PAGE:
1. Household consumption: paying for food, utilities, products and services, debt, thereby stimulating local economy;
  2. Human capital development: investing in higher education, skills development, and health care costs; and
  3. Savings and Investments: there are two categories of investments— savings and fixed assets, such as land and homes, constructions, and business opportunities (development of any business opportunities).

Overall, the economic impact of remittances, whether immediate or long-term, is determined by how much of it is spent on these three types of spendings. High share of remittances spent on non-productive investments will only generate short-term consumption gains, whereas investments in productive sectors and human capital accumulation would generate employment, bolster economic growth and reduce poverty.

So, how do we ensure that Bhutanese spend effectively?

India, one of the largest remittance recipients ($100bn in 2022) have eased the process of repatriation of funds from its diaspora. It did so by simplifying processes of opening non-resident Indian (NRI) accounts, while offering attractive rates on deposits, preferential exchange rates and fee incentives to encourage the use of formal remittance channels.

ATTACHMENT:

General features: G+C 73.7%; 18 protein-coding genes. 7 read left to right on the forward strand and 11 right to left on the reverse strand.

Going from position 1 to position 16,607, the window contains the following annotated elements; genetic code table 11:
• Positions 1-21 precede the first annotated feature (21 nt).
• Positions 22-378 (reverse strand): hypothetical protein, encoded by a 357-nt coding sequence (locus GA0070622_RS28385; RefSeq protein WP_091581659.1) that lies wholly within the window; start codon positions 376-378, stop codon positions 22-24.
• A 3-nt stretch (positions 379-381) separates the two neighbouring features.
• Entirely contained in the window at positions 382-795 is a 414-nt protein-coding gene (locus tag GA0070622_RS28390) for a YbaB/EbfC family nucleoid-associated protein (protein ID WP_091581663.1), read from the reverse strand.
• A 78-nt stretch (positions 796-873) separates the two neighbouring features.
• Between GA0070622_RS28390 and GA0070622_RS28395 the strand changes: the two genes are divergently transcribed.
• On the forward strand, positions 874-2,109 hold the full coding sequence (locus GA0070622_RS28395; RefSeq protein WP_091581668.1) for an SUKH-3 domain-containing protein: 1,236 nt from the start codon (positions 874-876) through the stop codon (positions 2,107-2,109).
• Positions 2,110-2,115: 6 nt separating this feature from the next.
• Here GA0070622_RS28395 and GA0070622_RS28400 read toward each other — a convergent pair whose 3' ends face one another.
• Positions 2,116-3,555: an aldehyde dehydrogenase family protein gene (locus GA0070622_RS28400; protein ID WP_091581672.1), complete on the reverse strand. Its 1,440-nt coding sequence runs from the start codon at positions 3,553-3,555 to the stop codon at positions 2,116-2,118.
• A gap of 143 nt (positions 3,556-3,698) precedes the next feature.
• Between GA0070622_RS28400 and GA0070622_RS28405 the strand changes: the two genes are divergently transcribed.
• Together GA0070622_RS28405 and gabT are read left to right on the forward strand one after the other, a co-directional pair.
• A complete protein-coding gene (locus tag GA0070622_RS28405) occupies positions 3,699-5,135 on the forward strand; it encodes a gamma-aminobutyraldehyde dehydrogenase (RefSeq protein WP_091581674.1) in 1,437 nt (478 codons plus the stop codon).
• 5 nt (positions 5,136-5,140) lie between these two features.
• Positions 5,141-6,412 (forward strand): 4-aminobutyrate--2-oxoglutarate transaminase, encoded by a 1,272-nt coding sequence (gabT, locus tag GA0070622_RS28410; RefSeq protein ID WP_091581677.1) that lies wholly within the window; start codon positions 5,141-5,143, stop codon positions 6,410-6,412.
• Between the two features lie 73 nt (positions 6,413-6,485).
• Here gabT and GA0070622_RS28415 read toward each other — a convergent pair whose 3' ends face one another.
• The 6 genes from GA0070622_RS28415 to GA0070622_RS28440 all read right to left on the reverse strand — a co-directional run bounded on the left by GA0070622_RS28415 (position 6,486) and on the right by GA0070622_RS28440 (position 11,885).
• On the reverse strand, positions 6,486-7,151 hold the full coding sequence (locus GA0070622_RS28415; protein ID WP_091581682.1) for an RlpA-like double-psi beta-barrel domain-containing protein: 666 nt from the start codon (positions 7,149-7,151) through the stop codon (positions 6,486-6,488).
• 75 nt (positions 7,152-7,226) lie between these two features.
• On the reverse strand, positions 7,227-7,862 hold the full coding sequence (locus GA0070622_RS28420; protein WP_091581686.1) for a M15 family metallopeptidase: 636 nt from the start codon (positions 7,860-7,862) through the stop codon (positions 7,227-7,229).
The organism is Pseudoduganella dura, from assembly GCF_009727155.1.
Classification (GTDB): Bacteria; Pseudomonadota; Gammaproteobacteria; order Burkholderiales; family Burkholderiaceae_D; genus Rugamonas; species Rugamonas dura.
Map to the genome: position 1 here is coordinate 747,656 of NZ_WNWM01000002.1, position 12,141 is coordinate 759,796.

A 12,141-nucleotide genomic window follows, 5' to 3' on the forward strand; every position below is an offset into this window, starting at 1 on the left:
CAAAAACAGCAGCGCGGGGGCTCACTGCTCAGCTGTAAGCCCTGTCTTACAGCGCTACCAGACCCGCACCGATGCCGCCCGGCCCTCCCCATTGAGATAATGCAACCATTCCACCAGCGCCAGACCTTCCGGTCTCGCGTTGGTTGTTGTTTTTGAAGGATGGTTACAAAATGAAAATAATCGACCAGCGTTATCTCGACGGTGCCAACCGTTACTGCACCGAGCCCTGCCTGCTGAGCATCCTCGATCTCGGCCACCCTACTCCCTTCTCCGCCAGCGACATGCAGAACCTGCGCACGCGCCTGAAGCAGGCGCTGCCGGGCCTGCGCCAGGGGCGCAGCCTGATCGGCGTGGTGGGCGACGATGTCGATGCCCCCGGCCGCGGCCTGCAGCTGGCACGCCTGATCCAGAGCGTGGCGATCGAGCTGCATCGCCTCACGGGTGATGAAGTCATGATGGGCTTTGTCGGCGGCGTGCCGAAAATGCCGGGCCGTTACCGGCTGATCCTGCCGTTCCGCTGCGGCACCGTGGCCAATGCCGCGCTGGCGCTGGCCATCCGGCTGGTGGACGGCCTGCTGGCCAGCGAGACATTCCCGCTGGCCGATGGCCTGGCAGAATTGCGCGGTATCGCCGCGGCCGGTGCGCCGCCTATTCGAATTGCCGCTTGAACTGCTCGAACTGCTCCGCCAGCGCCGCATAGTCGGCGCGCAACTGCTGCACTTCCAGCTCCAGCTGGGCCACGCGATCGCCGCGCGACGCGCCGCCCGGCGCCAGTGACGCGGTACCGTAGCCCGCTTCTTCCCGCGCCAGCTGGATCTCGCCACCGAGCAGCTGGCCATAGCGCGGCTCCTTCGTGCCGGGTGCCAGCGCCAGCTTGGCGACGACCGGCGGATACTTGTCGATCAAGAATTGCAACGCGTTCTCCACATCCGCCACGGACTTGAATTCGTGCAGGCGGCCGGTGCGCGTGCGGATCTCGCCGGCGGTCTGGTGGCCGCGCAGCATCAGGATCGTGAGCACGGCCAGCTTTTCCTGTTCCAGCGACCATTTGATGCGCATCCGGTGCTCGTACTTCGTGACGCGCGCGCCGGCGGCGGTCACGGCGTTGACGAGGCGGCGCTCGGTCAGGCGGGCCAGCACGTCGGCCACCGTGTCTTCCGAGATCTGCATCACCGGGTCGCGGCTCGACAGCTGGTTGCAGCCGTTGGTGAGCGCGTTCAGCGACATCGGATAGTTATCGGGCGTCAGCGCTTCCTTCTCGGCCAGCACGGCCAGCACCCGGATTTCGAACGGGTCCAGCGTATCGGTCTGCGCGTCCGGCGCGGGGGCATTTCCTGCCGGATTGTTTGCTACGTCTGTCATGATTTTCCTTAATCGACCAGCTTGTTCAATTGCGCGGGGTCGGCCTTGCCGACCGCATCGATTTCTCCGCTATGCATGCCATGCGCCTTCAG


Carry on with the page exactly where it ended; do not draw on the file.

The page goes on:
It has also implemented digital secure transaction platforms and channels to ease cost and efficiency of remittance transactions. The World Bank estimates that the cost of transferring $200 to lower middle-income countries was 6%, twice the SDG target of 3%.

Developments in payment technologies would lower the cost of transactions. India’s national payment gateway—the universal payment interface (UPI)—which allows Indian migrants in Singapore to send money home is expected to bring the transaction cost closer to the UN’s target of 3%. India has also leveraged the power of its diaspora by issuing diaspora bonds to mobilize their savings and investments.

Likewise, the Government of Philippines has established a strong remittance infrastructure, providing multiple channels for remittance transfers, including banks, money transfer operators, and digital platforms. The country is inching towards offering tax incentives to remittance service providers in a bid to bring down transaction costs. It is also implementing remittance matching programme called “Diaspora for Development Initiative” wherein government matches certain percentage of remittance funds for investment in productive sectors.